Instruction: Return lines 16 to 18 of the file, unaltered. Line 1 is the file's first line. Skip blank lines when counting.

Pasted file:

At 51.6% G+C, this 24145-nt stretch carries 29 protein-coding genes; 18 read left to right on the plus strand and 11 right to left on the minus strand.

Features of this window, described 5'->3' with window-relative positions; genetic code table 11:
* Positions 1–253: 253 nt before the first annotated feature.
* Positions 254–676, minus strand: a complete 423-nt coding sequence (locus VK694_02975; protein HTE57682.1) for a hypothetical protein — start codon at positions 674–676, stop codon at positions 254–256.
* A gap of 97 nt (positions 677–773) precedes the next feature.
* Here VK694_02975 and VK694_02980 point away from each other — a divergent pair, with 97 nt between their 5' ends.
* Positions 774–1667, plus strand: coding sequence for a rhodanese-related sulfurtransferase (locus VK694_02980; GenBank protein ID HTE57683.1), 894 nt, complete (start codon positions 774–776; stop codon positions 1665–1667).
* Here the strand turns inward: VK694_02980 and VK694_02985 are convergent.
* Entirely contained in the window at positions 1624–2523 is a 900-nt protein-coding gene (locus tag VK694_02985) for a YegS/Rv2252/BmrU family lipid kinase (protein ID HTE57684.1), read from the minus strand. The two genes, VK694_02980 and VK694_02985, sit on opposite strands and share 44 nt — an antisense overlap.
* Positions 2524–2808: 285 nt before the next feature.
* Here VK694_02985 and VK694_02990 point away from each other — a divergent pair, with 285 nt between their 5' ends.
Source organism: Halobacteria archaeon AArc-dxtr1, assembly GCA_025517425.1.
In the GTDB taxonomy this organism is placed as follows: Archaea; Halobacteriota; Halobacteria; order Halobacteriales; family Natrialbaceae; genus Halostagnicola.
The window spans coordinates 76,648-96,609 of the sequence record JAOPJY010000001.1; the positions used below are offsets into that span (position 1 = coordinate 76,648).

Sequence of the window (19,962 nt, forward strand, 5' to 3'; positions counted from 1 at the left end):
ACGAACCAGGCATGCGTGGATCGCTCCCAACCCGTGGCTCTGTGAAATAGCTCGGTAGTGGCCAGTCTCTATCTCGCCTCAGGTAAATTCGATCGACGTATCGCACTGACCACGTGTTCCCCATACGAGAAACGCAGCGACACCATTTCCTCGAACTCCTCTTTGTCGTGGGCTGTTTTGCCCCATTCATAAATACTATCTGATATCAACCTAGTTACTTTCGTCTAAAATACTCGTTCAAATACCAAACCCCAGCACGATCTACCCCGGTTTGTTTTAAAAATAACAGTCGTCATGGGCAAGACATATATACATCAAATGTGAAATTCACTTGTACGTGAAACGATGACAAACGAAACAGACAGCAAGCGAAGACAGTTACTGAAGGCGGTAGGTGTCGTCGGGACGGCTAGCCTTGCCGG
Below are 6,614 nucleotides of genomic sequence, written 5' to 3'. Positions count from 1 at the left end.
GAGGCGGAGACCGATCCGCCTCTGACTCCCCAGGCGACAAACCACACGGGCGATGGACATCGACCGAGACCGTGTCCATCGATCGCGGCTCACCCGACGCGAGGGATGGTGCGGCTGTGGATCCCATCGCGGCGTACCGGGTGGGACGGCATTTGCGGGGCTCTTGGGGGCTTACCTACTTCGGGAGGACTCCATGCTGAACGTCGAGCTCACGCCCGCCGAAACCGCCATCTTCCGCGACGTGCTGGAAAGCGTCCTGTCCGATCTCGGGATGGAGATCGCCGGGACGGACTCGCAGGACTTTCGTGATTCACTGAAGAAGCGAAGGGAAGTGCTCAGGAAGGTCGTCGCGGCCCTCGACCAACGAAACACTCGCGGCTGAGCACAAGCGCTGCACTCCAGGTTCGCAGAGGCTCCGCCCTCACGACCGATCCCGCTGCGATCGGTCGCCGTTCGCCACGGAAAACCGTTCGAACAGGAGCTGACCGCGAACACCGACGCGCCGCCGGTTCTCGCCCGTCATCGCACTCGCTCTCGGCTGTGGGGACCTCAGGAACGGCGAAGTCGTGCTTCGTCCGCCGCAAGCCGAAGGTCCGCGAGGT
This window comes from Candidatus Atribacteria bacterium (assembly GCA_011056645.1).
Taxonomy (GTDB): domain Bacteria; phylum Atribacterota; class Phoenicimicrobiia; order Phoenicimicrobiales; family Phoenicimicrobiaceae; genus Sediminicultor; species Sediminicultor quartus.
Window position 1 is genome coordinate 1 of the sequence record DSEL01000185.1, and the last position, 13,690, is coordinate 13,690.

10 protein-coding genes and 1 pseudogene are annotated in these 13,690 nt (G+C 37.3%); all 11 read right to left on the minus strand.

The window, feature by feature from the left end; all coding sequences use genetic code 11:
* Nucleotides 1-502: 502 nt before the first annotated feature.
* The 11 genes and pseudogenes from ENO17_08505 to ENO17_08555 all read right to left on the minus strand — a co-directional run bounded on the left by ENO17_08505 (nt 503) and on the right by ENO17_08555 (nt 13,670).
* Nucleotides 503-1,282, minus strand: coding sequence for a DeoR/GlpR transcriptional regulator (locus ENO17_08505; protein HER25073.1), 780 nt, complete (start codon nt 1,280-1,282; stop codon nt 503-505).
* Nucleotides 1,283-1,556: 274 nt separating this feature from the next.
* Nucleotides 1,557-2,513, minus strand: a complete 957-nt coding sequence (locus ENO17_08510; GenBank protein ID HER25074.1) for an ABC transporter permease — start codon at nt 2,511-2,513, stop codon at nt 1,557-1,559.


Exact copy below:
ACGAACCAGGCATGCGTGGATCGCTCCCAACCCGTGGCTCTGTGAAATAGCTCGGTAGTGGCCAGTCTCTATCTCGCCTCAGGTAAATTCGATCGACGTATCGCACTGACCACGTGTTCCCCATACGAGAAACGCAGCGACACCATTTCCTCGAACTCCTCTTTGTCGTGGGCTGTTTTGCCCCATTCATAAATACTATCTGATATCAACCTAGTTACTTTCGTCTAAAATACTCGTTCAAATACCAAACCCCAGCACGATCTACCCCGGTTTGTTTTAAAAATAACAGTCGTCATGGGCAAGACATATATACATCAAATGTGAAATTCACTTGTACGTGAAACGATGACAAACGAAACAGACAGCAAGCGAAGACAGTTACTGAAGGCGGTAGGTGTCGTCGGGACGGCTAGCCTTGCCGG
Below are 6,614 nucleotides of genomic sequence, written 5' to 3'. Positions count from 1 at the left end.
GAGGCGGAGACCGATCCGCCTCTGACTCCCCAGGCGACAAACCACACGGGCGATGGACATCGACCGAGACCGTGTCCATCGATCGCGGCTCACCCGACGCGAGGGATGGTGCGGCTGTGGATCCCATCGCGGCGTACCGGGTGGGACGGCATTTGCGGGGCTCTTGGGGGCTTACCTACTTCGGGAGGACTCCATGCTGAACGTCGAGCTCACGCCCGCCGAAACCGCCATCTTCCGCGACGTGCTGGAAAGCGTCCTGTCCGATCTCGGGATGGAGATCGCCGGGACGGACTCGCAGGACTTTCGTGATTCACTGAAGAAGCGAAGGGAAGTGCTCAGGAAGGTCGTCGCGGCCCTCGACCAACGAAACACTCGCGGCTGAGCACAAGCGCTGCACTCCAGGTTCGCAGAGGCTCCGCCCTCACGACCGATCCCGCTGCGATCGGTCGCCGTTCGCCACGGAAAACCGTTCGAACAGGAGCTGACCGCGAACACCGACGCGCCGCCGGTTCTCGCCCGTCATCGCACTCGCTCTCGGCTGTGGGGACCTCAGGAACGGCGAAGTCGTGCTTCGTCCGCCGCAAGCCGAAGGTCCGCGAGGT